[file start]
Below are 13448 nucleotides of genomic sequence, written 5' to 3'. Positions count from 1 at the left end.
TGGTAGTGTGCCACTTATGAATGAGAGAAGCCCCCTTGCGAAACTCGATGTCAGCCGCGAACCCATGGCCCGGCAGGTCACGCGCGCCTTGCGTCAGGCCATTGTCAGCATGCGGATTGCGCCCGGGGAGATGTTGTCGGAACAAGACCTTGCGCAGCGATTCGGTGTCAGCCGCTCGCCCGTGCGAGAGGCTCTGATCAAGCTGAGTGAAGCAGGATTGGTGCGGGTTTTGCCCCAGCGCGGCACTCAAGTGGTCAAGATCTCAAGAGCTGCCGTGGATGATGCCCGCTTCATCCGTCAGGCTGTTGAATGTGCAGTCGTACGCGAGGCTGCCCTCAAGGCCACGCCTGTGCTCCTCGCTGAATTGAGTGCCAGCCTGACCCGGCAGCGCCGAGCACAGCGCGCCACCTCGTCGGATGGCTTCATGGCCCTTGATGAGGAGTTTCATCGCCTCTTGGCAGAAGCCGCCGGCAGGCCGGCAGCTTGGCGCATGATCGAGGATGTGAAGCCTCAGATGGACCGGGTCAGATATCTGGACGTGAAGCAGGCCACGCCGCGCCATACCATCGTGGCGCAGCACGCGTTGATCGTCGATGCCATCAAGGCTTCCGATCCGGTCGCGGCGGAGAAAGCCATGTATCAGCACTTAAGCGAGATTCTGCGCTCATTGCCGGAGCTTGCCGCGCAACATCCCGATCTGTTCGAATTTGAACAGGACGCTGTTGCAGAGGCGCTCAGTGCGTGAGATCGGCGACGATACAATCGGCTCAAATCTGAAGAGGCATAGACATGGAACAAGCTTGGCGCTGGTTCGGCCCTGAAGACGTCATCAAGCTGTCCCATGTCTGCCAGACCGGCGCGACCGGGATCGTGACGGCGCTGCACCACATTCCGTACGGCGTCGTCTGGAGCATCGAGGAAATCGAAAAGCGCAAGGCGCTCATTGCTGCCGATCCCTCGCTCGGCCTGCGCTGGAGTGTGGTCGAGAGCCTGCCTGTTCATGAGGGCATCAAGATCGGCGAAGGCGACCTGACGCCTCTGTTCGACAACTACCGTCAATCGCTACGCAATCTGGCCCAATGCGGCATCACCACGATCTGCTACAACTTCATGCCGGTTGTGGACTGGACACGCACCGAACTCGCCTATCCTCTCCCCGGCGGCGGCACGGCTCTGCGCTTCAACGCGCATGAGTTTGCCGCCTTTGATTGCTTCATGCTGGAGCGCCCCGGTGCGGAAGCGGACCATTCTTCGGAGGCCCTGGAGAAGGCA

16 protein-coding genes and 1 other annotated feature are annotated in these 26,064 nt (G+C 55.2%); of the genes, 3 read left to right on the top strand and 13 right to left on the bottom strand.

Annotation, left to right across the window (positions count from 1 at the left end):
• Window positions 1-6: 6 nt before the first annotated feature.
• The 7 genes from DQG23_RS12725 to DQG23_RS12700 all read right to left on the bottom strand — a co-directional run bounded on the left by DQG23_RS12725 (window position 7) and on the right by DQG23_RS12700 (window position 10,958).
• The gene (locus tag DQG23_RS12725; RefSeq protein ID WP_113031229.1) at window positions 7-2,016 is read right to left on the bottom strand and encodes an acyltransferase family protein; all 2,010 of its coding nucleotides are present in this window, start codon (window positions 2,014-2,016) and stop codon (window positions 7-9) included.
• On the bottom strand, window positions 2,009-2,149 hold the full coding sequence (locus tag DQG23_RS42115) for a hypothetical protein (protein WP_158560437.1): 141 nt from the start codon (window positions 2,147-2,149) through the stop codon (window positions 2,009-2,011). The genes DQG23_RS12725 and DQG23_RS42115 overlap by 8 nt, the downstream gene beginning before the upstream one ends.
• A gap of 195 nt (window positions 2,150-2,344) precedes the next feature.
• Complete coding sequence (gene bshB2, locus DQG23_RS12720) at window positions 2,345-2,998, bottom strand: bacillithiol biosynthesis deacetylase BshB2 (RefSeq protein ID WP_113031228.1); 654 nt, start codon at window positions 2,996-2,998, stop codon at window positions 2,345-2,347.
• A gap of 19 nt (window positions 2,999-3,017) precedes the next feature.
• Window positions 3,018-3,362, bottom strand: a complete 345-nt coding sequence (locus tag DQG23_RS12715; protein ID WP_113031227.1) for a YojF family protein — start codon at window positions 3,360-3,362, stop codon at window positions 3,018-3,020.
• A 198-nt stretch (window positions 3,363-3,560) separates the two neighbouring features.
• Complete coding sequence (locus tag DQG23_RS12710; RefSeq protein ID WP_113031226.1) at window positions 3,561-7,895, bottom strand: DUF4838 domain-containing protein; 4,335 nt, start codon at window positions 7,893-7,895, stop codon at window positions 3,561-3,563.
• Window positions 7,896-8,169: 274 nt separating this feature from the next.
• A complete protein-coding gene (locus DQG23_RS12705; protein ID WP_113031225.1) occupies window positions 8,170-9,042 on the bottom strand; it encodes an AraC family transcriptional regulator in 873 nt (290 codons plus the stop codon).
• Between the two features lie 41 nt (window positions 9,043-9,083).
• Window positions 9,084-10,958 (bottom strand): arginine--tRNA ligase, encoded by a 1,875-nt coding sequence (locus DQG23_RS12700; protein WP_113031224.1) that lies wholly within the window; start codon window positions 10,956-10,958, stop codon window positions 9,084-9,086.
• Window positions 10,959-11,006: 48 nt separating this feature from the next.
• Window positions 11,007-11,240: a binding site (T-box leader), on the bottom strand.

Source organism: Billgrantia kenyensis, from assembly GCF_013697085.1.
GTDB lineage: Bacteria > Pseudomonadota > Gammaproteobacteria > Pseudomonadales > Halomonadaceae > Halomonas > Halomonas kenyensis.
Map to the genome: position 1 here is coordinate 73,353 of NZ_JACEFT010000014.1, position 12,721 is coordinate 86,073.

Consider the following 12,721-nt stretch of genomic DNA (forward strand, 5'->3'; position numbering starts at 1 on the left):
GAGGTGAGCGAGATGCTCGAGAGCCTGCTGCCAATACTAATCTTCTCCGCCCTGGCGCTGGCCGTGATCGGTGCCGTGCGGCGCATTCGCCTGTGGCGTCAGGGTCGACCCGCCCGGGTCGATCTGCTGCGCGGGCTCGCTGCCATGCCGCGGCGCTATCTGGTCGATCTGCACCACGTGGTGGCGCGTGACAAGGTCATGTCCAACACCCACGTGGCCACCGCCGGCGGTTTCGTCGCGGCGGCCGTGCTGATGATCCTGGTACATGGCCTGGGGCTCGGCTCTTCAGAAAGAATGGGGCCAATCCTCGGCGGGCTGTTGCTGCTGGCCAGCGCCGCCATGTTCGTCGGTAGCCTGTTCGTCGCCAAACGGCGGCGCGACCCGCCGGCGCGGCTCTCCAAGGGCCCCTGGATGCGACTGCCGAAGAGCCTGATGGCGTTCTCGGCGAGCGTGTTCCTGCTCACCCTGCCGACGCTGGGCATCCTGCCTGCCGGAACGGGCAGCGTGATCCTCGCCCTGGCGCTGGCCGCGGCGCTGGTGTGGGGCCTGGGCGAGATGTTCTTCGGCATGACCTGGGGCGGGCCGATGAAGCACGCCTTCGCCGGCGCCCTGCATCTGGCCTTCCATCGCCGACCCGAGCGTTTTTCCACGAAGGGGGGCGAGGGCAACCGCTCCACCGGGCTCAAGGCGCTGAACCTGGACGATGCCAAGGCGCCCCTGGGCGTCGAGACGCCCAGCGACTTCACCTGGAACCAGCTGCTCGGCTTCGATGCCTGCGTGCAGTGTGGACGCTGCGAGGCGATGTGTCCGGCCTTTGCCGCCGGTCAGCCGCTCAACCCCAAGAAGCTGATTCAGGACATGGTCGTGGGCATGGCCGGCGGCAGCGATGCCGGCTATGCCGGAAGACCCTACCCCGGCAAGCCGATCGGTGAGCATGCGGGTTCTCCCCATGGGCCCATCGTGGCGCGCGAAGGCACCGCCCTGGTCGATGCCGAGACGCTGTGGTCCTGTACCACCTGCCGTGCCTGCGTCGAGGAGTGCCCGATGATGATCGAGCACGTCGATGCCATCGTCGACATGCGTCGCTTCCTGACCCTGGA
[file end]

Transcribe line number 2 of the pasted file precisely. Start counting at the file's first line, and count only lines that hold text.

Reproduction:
TGGTAGTGTGCCACTTATGAATGAGAGAAGCCCCCTTGCGAAACTCGATGTCAGCCGCGAACCCATGGCCCGGCAGGTCACGCGCGCCTTGCGTCAGGCCATTGTCAGCATGCGGATTGCGCCCGGGGAGATGTTGTCGGAACAAGACCTTGCGCAGCGATTCGGTGTCAGCCGCTCGCCCGTGCGAGAGGCTCTGATCAAGCTGAGTGAAGCAGGATTGGTGCGGGTTTTGCCCCAGCGCGGCACTCAAGTGGTCAAGATCTCAAGAGCTGCCGTGGATGATGCCCGCTTCATCCGTCAGGCTGTTGAATGTGCAGTCGTACGCGAGGCTGCCCTCAAGGCCACGCCTGTGCTCCTCGCTGAATTGAGTGCCAGCCTGACCCGGCAGCGCCGAGCACAGCGCGCCACCTCGTCGGATGGCTTCATGGCCCTTGATGAGGAGTTTCATCGCCTCTTGGCAGAAGCCGCCGGCAGGCCGGCAGCTTGGCGCATGATCGAGGATGTGAAGCCTCAGATGGACCGGGTCAGATATCTGGACGTGAAGCAGGCCACGCCGCGCCATACCATCGTGGCGCAGCACGCGTTGATCGTCGATGCCATCAAGGCTTCCGATCCGGTCGCGGCGGAGAAAGCCATGTATCAGCACTTAAGCGAGATTCTGCGCTCATTGCCGGAGCTTGCCGCGCAACATCCCGATCTGTTCGAATTTGAACAGGACGCTGTTGCAGAGGCGCTCAGTGCGTGAGATCGGCGACGATACAATCGGCTCAAATCTGAAGAGGCATAGACATGGAACAAGCTTGGCGCTGGTTCGGCCCTGAAGACGTCATCAAGCTGTCCCATGTCTGCCAGACCGGCGCGACCGGGATCGTGACGGCGCTGCACCACATTCCGTACGGCGTCGTCTGGAGCATCGAGGAAATCGAAAAGCGCAAGGCGCTCATTGCTGCCGATCCCTCGCTCGGCCTGCGCTGGAGTGTGGTCGAGAGCCTGCCTGTTCATGAGGGCATCAAGATCGGCGAAGGCGACCTGACGCCTCTGTTCGACAACTACCGTCAATCGCTACGCAATCTGGCCCAATGCGGCATCACCACGATCTGCTACAACTTCATGCCGGTTGTGGACTGGACACGCACCGAACTCGCCTATCCTCTCCCCGGCGGCGGCACGGCTCTGCGCTTCAACGCGCATGAGTTTGCCGCCTTTGATTGCTTCATGCTGGAGCGCCCCGGTGCGGAAGCGGACCATTCTTCGGAGGCCCTGGAGAAGGCA